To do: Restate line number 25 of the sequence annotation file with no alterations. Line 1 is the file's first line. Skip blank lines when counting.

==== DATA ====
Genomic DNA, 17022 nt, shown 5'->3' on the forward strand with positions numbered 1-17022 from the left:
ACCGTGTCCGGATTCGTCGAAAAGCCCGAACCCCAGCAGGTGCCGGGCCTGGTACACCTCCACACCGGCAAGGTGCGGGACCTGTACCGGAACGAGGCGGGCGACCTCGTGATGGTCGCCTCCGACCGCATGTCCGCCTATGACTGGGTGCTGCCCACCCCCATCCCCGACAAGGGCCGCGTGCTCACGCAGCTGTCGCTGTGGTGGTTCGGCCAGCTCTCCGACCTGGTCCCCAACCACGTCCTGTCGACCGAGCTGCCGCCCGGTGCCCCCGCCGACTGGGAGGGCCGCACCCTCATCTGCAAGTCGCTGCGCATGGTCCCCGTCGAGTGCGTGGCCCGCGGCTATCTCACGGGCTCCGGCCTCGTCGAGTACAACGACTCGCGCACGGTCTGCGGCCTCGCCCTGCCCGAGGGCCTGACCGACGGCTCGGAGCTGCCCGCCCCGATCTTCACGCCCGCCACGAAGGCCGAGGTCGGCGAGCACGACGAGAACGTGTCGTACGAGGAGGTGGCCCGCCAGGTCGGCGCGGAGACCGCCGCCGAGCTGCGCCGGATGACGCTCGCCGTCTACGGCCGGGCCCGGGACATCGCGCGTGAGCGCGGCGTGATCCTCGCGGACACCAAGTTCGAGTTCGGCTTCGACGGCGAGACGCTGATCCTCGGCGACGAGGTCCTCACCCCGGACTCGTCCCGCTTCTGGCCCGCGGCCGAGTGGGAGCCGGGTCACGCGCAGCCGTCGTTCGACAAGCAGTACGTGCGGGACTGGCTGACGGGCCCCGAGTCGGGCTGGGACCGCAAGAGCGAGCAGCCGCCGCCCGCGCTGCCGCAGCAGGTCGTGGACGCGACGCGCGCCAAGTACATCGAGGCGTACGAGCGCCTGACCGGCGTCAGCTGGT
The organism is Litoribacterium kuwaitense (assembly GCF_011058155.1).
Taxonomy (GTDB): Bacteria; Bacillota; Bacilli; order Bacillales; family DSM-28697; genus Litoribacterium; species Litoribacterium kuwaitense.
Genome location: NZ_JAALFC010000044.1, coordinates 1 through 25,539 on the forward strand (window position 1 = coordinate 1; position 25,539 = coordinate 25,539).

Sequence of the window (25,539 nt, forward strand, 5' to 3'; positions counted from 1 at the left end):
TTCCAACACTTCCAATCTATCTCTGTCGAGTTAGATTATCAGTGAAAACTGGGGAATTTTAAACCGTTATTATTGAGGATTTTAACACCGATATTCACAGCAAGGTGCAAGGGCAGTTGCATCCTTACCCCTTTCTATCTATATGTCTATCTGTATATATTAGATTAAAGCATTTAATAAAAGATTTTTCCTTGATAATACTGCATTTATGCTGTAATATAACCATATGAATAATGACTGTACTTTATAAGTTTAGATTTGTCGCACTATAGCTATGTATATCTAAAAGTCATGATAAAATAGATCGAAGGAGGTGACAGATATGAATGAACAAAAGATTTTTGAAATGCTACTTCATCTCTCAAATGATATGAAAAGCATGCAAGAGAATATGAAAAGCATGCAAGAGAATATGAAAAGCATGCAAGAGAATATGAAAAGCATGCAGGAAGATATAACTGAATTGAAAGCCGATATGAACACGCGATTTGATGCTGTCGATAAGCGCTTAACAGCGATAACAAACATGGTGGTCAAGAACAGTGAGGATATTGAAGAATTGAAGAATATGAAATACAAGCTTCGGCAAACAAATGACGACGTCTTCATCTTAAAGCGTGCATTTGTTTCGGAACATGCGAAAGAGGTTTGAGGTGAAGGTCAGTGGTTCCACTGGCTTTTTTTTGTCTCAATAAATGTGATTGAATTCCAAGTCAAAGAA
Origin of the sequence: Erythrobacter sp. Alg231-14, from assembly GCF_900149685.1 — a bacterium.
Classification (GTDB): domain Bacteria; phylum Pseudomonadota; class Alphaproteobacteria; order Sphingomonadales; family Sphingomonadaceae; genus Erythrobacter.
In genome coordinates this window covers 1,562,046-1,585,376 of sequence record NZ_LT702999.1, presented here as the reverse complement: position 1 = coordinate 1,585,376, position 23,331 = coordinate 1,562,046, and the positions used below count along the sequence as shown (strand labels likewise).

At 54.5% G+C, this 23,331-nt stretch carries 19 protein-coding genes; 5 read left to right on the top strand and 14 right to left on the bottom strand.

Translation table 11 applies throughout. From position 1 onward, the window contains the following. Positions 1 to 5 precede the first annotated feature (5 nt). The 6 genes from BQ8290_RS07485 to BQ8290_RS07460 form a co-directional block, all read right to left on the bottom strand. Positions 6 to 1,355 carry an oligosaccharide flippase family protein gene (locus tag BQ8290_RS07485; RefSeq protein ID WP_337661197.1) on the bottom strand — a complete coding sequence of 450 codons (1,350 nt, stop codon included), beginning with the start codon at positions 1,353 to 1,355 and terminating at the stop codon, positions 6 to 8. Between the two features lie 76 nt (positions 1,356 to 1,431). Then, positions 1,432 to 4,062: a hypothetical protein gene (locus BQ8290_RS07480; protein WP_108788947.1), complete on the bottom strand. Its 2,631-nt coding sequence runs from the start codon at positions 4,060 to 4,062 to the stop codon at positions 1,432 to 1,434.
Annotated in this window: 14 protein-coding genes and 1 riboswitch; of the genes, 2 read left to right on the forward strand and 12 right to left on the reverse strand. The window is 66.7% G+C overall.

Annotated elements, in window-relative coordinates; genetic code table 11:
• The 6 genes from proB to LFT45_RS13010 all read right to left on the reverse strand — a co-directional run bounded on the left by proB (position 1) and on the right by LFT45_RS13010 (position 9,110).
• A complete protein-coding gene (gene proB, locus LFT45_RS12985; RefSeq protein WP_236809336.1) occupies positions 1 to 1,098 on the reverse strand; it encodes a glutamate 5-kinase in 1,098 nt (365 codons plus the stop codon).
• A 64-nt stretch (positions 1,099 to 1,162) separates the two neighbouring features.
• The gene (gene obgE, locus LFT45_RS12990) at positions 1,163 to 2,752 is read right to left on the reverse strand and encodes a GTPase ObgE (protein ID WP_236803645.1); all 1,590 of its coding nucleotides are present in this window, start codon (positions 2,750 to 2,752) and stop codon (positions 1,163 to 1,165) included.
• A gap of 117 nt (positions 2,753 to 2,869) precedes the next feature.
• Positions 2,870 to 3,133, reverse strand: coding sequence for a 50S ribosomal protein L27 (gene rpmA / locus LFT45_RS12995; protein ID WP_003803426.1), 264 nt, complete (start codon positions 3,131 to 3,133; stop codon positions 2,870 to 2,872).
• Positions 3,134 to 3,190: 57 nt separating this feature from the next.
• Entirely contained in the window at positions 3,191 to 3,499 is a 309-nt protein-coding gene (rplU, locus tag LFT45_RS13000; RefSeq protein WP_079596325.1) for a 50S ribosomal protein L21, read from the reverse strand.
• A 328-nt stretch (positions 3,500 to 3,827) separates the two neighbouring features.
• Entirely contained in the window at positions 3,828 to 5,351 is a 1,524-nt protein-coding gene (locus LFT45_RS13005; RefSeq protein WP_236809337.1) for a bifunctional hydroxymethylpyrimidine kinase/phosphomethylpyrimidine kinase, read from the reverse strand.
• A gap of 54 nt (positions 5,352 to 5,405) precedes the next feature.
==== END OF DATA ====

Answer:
• A gap of 54 nt (positions 5,352 to 5,405) precedes the next feature.